Legal action mounts against Holiday, Danielle Pendergraft

Danielle Pendergraft (left) in small claims court May 29, with attorney Kristen Schuler Scammon
File photo by Michelle Williams

Danielle Pendergraft (left) in small claims court May 29, with attorney Kristen Schuler Scammon

Network of Neighbors, the online charity founded by Edgartown residents SQire Rushnell and Louise DuArt, has filed an objection to the bankruptcy of Danielle and Scott Pendergraft, now pending in U.S. Bankruptcy court. Network of Neighbors alleges that the Pendergrafts committed fraud, embezzlement, and breach of their fiduciary duty as directors of Network of Neighbors.

From 2009 to the spring of this year, when the Pendergrafts lived in Edgartown, they were under the constraints of Chapter 13 bankruptcy. In 2009, a Texas bankruptcy judge ordered a payment plan for the Pendergrafts to pay their creditors $378,000 over four years, and the court held some authority over their expenditures.

While they lived in Edgartown, the Pendergrafts rented a $4 million home on South Water Street, joined the Edgartown Yacht Club, and threw lavish parties. On August 1 of this year, the Pendergrafts successfully petititoned the court to convert their Chapter 13 filing to a Chapter 7 bankruptcy. In most cases, a Chapter 7 bankruptcy, if allowed, liquidates all assets and discharges all debts. That case is still pending.

The objection filed by attorneys Bruse Loyd and Michael Ridulfo on behalf of Mr. Rushnell and his wife, is essentially a lawsuit within bankruptcy court. It alleges the Pendergrafts owe Network of Neighbors $40,000, plus attorneys fees, and asks the judge not to discharge that debt in the bankruptcy.

“Network of Neighbors charitable efforts were completely undermined and destroyed by (the Pendergrafts),” the attorneys wrote in their objection to the bankruptcy filed October 22.

“Mrs. Pendergraft represented to Mr. Rushnell and Ms. DuArt that she was the director of Holiday Public Relations & Events,” the attorneys wrote. “She represented to Mr. Rushnell and Ms. DuArt that Holiday had annual revenues in the millions of dollars and that she had raised over a billion dollars for Holiday’s clients.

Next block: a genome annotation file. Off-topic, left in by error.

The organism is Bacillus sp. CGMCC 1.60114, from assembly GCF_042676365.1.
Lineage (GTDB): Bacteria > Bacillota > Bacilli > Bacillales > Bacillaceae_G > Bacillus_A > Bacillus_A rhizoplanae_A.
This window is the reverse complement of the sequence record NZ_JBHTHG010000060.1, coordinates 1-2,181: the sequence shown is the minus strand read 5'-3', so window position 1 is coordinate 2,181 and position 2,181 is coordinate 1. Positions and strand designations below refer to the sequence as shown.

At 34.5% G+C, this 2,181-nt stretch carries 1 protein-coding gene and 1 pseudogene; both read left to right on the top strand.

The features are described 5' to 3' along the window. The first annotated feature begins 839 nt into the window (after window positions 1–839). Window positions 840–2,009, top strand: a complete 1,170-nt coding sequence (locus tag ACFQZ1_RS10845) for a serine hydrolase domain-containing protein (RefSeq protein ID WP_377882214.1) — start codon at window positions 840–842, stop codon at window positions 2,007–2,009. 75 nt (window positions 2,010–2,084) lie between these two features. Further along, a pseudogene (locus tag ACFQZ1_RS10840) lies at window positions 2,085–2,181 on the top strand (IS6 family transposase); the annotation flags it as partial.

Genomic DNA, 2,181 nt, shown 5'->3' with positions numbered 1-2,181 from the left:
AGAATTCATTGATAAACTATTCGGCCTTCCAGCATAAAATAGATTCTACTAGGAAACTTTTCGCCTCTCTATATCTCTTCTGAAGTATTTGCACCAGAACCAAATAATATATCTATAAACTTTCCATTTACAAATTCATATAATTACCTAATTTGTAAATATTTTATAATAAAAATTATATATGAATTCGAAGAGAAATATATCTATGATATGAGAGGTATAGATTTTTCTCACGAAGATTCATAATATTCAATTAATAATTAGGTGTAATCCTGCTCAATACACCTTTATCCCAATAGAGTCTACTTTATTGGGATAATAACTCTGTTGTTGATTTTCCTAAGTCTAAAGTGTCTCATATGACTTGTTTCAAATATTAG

“What was unknown to Mr. Rushnell and Ms. DuArt at the time, was that Mrs. Pendergraft was a felon, convicted of financial crimes in the United States District Court of the Southern District of Texas in 1997 and sentenced to 33 months in federal prison.”

The objection alleges the Pendergrafts befriended Mr. Rushnell and his wife, and gained their trust and confidence. Based on their false representations, the objection says, the Pendergrafts were invited to join the Network of Neighbors board of directors, and Mr. Pendergraft was elected treasurer.

The lawsuit alleges the Pendergrafts, “in violation of their fiduciary duties to Network of Neighbors, intentionally transferred in excess of $40,000 to Holiday. These transfers were not authorized and served no legitimate business purpose.”

The court ordered the Pendergrafts to provide attorneys with documents relating to the case, and to appear at a hearing on December 20 with their response to the objection.

Lawsuit vs. lawsuit

Separately, the lawsuit filed earlier this year by Holiday Public Relations & Events against Mr. Rushnell and his wife, is progressing through U.S. District Court in Houston. The Pendergrafts allege Mr. Rushnell and Ms. DuArt failed to pay $43,000 for public relations work Ms. Pendergraft and others did for Network of Neighbors.

The Holiday contract with Mr. Rushnell and Ms. DuArt includes a clause about arbitration.